Fang Ngil Society Mask on Custom Stand Gabon
A large Fang Ngil mask with face painted in white and red with an elongated heart-shaped face painted in white, prominent eyebrows , eyes and mouth pierced and relief forms on chin area. This mask demonstrates signs of substantial use. It comes from an old collection! This Fang mask comes with its own stand and it would hold a prominent place in a collection.
The purity of its forms equals its spiritual identity.¬† In fact, among the Fang such masks are identified with the Ngil society. Ngil masks were worn during initiations and known for judicial and social control activities in searching out sorcerers, a process that ultimately led to their being banned by the French colonial authorities in 1910. A later development among the Fang was the appearance of a mask known as Ngontangan, "the head of the young white girl" referring to early European women missionaries who arrived on the coast during the nineteenth century. The mask may have had ritual or ceremonial meaning in the past exorcizing malevolent sorcerers but appears not to carry significant symbolic weight today. Though few in number the elegant forms and abstractions of the Ngil masks made them very attractive to early modern European artistic sensibilities serving as models for a number of sculptors.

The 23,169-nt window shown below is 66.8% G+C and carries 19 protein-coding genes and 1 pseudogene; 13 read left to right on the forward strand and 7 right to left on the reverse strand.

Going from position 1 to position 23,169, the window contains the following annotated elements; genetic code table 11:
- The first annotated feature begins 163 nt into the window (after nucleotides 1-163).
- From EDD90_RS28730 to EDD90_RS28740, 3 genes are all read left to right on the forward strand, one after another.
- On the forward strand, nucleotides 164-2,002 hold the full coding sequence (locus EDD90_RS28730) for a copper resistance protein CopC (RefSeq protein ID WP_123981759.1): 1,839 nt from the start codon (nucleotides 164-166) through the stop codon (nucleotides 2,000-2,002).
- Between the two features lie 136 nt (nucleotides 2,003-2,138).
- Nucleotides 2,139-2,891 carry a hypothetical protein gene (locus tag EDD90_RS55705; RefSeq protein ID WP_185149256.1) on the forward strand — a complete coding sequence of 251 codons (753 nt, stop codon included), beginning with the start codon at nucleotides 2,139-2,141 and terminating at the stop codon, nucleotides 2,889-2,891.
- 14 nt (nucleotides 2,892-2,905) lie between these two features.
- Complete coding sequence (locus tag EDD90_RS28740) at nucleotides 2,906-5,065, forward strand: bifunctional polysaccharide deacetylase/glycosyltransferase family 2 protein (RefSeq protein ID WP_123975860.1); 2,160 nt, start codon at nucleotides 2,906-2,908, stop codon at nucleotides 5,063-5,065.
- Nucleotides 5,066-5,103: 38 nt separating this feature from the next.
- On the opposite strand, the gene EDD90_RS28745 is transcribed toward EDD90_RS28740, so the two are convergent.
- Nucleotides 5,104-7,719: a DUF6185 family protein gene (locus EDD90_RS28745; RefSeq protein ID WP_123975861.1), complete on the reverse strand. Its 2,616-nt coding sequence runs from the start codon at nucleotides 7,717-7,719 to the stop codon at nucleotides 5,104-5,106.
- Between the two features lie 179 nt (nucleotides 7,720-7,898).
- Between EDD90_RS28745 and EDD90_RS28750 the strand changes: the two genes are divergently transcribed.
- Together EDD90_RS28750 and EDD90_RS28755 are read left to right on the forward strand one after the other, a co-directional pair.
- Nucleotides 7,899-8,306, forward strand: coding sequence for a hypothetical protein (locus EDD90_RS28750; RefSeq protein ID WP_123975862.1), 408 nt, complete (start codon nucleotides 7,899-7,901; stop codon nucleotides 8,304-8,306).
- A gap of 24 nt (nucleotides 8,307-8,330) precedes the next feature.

During migrations which took place in the late 18th and early 19th centuries the Fang population of approximately 200,000 moved to their present area stretching from southern Cameroon, through Equatorial Guinea into present day Gabon. Occupying a large geographical region over an extended period of time the Fang have developed a cultural 'kinship' with the various peoples in the region resulting in a number of shared sculptural styles that have been identified under the general name of Fang. Well known for their reliquary figures, the Fang also danced finely sculpted masks during a number of ritual activities.
I have examined this piece and agree with the description ~Niangi Batulukisi, PhD.